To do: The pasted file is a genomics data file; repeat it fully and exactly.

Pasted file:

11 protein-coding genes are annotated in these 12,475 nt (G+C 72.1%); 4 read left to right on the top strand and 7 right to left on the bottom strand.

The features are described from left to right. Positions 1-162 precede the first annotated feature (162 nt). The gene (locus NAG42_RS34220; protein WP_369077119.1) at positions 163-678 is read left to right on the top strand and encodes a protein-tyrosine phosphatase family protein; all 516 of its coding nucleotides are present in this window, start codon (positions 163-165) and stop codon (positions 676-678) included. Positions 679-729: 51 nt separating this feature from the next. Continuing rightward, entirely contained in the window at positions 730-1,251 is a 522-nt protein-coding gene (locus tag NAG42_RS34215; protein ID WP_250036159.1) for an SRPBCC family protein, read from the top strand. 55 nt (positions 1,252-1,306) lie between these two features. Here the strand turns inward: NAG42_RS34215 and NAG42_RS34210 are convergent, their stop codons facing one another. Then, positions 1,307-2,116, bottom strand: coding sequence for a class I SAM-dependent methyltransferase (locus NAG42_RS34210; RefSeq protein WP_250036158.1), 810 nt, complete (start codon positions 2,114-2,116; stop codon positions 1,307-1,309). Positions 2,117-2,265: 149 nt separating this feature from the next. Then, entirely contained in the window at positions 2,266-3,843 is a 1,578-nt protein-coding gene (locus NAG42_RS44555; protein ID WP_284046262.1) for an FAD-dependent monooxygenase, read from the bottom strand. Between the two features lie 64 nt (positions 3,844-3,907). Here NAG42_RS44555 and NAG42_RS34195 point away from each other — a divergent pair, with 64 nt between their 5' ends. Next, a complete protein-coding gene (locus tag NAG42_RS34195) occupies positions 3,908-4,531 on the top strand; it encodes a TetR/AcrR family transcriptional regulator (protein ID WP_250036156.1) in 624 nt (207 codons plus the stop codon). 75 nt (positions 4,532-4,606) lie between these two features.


11 protein-coding genes are annotated in these 12,475 nt (G+C 72.1%); 4 read left to right on the top strand and 7 right to left on the bottom strand.

The features are described from left to right. Positions 1-162 precede the first annotated feature (162 nt). The gene (locus NAG42_RS34220; protein WP_369077119.1) at positions 163-678 is read left to right on the top strand and encodes a protein-tyrosine phosphatase family protein; all 516 of its coding nucleotides are present in this window, start codon (positions 163-165) and stop codon (positions 676-678) included. Positions 679-729: 51 nt separating this feature from the next. Continuing rightward, entirely contained in the window at positions 730-1,251 is a 522-nt protein-coding gene (locus tag NAG42_RS34215; protein ID WP_250036159.1) for an SRPBCC family protein, read from the top strand. 55 nt (positions 1,252-1,306) lie between these two features. Here the strand turns inward: NAG42_RS34215 and NAG42_RS34210 are convergent, their stop codons facing one another. Then, positions 1,307-2,116, bottom strand: coding sequence for a class I SAM-dependent methyltransferase (locus NAG42_RS34210; RefSeq protein WP_250036158.1), 810 nt, complete (start codon positions 2,114-2,116; stop codon positions 1,307-1,309). Positions 2,117-2,265: 149 nt separating this feature from the next. Then, entirely contained in the window at positions 2,266-3,843 is a 1,578-nt protein-coding gene (locus NAG42_RS44555; protein ID WP_284046262.1) for an FAD-dependent monooxygenase, read from the bottom strand. Between the two features lie 64 nt (positions 3,844-3,907). Here NAG42_RS44555 and NAG42_RS34195 point away from each other — a divergent pair, with 64 nt between their 5' ends. Next, a complete protein-coding gene (locus tag NAG42_RS34195) occupies positions 3,908-4,531 on the top strand; it encodes a TetR/AcrR family transcriptional regulator (protein ID WP_250036156.1) in 624 nt (207 codons plus the stop codon). 75 nt (positions 4,532-4,606) lie between these two features.